At the time, the Park Service envisioned that the details of that plan would be worked out by seashore stakeholders in a negotiated rulemaking committee.

However, before that committee officially began its work and just months after the publication of the interim plan, a lawsuit was filed against the Park Service by Defenders of Wildlife and National Audubon Society, represented by the Southern Environmental Law Center.

The lawsuit claimed that the Park Service was allowing ORV use on the seashore without a plan and rule, which are required by law, and that the interim plan did not adequately protect nesting shorebirds and turtles.

Dare and Hyde counties and CHAPA were allowed by the court to enter the case as defendant-intervenors.

Boyle was also the judge in that case, and he made it clear that he considered that without a plan, ORVs were operating illegally on the seashore and that he was prepared to stop vehicle use on the beaches.

After that, in April, 2008, all parties to the lawsuit signed off on a consent decree that modified the interim plan to include much larger closures and protections for birds and turtles than had been used by the Park Service in the past.

The seashore was to operate under the terms of the consent decree until there was a final plan and regulation.

The negotiated rulemaking committee ended its work in the winter of 2009 without reaching a consensus on the details of the final plan.

The Park Service then began the work of developing an Environmental Impact Statement and final ORV plan and special regulation with several public comment periods along the way.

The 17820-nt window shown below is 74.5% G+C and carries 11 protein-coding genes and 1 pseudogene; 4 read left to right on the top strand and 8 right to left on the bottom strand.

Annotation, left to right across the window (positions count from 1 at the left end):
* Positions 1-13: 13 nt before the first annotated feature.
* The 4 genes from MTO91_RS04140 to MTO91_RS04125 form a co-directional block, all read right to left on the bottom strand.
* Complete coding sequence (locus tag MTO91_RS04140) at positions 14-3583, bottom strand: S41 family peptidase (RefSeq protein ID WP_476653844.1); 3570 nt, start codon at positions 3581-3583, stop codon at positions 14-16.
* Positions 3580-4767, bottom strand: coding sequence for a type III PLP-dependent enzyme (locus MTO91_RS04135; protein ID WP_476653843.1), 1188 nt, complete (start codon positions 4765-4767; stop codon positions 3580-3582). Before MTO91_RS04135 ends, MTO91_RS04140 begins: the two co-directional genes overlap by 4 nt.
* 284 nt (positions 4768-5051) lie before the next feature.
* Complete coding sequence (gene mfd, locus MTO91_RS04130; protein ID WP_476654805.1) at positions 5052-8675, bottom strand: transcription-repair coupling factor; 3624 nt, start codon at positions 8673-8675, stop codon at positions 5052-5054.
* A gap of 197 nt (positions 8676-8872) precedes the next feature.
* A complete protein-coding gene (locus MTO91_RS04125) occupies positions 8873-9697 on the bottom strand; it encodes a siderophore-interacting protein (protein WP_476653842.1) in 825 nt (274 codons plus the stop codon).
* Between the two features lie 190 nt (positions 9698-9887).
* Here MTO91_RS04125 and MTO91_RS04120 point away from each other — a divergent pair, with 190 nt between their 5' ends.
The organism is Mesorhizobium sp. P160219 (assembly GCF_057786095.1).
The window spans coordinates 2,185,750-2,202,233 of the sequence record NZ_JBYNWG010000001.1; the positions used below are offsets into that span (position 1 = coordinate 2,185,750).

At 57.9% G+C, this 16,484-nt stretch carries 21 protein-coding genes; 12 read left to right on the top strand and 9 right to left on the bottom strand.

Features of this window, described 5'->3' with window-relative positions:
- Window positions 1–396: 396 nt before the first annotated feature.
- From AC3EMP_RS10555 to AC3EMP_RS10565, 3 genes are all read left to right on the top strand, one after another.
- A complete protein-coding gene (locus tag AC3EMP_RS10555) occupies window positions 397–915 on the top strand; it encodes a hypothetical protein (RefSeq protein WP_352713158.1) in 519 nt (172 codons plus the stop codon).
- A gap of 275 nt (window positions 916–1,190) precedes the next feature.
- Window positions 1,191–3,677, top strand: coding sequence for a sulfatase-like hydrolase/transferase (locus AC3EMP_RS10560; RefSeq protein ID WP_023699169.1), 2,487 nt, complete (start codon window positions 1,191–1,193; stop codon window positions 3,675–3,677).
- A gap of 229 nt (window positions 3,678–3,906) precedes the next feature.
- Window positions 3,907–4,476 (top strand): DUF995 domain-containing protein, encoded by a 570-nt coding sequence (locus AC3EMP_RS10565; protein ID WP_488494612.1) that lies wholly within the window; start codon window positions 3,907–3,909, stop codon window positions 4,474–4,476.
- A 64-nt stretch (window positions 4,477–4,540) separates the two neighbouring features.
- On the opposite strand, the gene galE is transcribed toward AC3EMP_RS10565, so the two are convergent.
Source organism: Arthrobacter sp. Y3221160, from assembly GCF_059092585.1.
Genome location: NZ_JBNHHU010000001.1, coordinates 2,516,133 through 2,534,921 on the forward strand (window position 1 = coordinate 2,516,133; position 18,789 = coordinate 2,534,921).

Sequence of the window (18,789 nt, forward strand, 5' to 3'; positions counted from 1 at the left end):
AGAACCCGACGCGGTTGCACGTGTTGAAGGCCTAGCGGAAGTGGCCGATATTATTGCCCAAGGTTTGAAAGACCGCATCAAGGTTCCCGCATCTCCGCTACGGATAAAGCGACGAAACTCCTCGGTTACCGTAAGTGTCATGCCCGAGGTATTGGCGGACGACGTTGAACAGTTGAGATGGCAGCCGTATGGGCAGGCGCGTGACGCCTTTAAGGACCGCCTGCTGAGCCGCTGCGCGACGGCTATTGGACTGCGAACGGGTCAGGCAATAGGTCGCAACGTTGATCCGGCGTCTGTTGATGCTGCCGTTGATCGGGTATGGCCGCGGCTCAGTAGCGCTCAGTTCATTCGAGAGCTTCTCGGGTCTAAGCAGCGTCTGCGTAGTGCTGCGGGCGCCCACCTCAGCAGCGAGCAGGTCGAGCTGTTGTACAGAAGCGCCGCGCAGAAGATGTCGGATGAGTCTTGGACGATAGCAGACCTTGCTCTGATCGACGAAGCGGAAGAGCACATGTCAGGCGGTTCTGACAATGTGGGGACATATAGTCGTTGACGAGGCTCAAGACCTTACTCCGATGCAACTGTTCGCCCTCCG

That final regulation was published in January 2012 and became effective on Feb. 15, 2012.

The consent decree was set to expire when the final rule became effective on Feb. 15,  and attorneys for CHAPA and the intervenors think it has, Boyle has continued to have status conferences on the decree -- three in the past 12 months.

The park continues to operate under the ORV plan and final rule as the CHAPA case proceeds.

This is Jones’ fourth attempt to overturn the consent decree through legislation.

In June, 2008, he introduced a bill in the House to return the seashore’s management to the interim plan.  A bill was concurrently introduced in the Senate by Sen. Richard Burr, R-N.C., and then Sen. Elizabeth Dole, also a Republican.

That bill had hearing in a Senate committee and a House subcommittee and died when the Senate committee refused to send the bill to the floor for a vote.

Jones introduced his bill again in January, 2009.  It was referred to committee, where no action was ever taken.


FOR MORE INFORMATION

Click here to read H.R. 819, introduced today by U.S. Rep. Walter B. Jones

The Interim Protected Species Management Strategy is available on the park planning website at http://parkplanning.nps.gov/document.cfm?parkID=358&projectID=13331&documentID=19796

Other articles on the effort by the Park Service to formulate an ORV plan and final rule can be found on the Island Free Press website.  Go to the bottom of the Front Page, click on the Archives bar.  From there, you can look for past stories by year on the Beach Access and Park Issues Page.